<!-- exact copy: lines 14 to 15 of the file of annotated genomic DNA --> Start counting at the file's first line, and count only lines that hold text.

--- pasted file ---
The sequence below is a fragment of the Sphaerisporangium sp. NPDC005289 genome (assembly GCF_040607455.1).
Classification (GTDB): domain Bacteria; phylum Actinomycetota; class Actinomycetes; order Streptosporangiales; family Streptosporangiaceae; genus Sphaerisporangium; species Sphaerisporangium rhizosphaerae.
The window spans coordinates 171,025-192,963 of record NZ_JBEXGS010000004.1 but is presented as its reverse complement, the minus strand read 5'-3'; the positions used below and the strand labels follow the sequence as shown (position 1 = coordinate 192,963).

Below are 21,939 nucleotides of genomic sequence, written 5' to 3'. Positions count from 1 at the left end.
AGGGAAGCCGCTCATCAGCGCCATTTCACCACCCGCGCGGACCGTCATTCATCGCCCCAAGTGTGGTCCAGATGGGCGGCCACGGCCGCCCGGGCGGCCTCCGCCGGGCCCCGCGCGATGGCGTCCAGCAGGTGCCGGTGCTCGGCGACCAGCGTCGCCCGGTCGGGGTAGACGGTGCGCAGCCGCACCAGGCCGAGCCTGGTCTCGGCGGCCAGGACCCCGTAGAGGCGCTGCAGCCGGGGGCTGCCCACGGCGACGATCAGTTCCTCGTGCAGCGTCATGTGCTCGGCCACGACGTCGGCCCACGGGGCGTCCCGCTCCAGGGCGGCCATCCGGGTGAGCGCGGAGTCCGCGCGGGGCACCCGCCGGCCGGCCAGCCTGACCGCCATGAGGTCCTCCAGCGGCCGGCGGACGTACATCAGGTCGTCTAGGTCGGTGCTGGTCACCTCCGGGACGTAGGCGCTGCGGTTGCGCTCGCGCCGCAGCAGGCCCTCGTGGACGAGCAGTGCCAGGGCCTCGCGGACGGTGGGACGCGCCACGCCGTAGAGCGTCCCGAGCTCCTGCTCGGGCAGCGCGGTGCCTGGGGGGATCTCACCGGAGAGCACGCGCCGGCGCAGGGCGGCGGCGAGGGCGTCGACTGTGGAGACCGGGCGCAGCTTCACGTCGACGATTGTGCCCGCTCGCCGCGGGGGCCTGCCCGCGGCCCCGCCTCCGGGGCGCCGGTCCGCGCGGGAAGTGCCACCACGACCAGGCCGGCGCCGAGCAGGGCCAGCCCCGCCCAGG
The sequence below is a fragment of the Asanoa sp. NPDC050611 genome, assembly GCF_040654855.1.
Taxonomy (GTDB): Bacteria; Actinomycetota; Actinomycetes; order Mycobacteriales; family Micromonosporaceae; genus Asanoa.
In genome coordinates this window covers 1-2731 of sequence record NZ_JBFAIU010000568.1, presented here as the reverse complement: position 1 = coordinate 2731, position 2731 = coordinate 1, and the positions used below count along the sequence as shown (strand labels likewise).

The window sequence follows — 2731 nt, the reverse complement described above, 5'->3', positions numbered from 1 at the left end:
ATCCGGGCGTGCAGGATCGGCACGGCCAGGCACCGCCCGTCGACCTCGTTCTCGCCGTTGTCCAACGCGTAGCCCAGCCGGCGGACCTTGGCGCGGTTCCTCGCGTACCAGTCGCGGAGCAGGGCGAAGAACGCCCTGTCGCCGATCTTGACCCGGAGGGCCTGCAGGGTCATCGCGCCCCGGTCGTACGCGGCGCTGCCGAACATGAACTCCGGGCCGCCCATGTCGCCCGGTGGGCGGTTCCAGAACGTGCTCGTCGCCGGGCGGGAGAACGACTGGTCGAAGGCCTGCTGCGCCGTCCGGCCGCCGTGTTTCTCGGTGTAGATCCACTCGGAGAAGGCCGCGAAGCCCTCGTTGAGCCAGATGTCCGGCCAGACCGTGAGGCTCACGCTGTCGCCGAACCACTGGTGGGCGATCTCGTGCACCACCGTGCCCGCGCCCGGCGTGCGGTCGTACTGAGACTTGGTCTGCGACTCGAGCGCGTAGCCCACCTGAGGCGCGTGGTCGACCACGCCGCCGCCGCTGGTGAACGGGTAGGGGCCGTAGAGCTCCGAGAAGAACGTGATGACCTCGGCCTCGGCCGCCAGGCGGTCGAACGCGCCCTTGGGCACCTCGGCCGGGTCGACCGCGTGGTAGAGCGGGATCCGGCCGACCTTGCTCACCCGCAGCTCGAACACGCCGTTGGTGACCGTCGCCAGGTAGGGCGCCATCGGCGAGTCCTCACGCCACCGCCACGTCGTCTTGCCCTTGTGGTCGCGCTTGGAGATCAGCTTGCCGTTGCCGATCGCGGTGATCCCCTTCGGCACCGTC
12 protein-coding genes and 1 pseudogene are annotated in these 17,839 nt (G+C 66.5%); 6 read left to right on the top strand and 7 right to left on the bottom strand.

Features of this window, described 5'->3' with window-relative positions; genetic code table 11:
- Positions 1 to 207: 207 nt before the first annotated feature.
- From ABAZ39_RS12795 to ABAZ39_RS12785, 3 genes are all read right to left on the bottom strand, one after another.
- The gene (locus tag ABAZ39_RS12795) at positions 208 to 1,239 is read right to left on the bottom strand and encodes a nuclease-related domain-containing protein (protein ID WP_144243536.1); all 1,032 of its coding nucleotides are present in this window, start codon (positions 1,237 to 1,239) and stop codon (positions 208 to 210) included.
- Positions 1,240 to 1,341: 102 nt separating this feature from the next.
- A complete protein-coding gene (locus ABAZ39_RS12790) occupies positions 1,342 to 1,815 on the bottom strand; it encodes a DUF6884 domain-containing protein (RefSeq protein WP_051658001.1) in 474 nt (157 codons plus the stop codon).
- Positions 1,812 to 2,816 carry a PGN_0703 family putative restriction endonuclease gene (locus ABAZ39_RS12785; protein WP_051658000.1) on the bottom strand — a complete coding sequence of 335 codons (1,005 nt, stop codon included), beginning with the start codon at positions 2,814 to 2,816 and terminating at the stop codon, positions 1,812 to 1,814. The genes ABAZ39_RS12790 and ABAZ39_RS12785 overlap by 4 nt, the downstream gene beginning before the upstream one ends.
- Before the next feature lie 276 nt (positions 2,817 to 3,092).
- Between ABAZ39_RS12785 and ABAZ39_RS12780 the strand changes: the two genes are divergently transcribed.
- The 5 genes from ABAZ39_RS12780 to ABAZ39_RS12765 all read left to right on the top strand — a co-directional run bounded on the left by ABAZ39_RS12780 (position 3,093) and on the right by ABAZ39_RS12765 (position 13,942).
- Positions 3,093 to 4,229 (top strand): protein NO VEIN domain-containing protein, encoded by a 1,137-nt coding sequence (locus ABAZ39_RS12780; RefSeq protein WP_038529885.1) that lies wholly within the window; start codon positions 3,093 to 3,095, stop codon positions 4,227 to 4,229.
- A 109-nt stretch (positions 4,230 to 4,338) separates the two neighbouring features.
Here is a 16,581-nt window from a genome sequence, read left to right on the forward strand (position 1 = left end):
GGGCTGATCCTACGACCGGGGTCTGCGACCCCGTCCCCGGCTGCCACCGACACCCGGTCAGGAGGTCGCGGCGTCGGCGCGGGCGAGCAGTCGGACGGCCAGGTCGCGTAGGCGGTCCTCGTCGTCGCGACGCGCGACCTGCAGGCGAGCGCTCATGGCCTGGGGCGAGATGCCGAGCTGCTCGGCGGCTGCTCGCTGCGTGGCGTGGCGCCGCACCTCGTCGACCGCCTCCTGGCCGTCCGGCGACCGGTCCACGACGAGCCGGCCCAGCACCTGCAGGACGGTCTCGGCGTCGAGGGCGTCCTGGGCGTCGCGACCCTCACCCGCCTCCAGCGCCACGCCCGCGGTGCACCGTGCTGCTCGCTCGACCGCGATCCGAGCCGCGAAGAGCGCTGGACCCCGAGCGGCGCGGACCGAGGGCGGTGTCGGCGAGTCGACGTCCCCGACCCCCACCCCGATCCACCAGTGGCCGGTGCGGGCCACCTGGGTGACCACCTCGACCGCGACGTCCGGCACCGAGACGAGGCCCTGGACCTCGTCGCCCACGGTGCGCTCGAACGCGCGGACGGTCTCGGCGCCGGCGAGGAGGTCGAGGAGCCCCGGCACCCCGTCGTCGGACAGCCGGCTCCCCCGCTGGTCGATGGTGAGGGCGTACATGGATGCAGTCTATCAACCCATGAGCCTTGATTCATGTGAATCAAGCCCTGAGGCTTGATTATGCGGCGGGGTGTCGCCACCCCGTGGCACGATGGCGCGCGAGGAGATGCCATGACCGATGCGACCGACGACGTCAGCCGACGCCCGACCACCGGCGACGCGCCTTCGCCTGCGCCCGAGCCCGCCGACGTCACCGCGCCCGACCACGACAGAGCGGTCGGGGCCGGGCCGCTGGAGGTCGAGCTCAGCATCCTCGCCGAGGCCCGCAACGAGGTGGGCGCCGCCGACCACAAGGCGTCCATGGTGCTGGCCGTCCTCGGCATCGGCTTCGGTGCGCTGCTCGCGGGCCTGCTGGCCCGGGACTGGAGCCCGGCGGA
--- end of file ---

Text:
- From ABAZ39_RS12795 to ABAZ39_RS12785, 3 genes are all read right to left on the bottom strand, one after another.
- The gene (locus tag ABAZ39_RS12795) at positions 208 to 1,239 is read right to left on the bottom strand and encodes a nuclease-related domain-containing protein (protein ID WP_144243536.1); all 1,032 of its coding nucleotides are present in this window, start codon (positions 1,237 to 1,239) and stop codon (positions 208 to 210) included.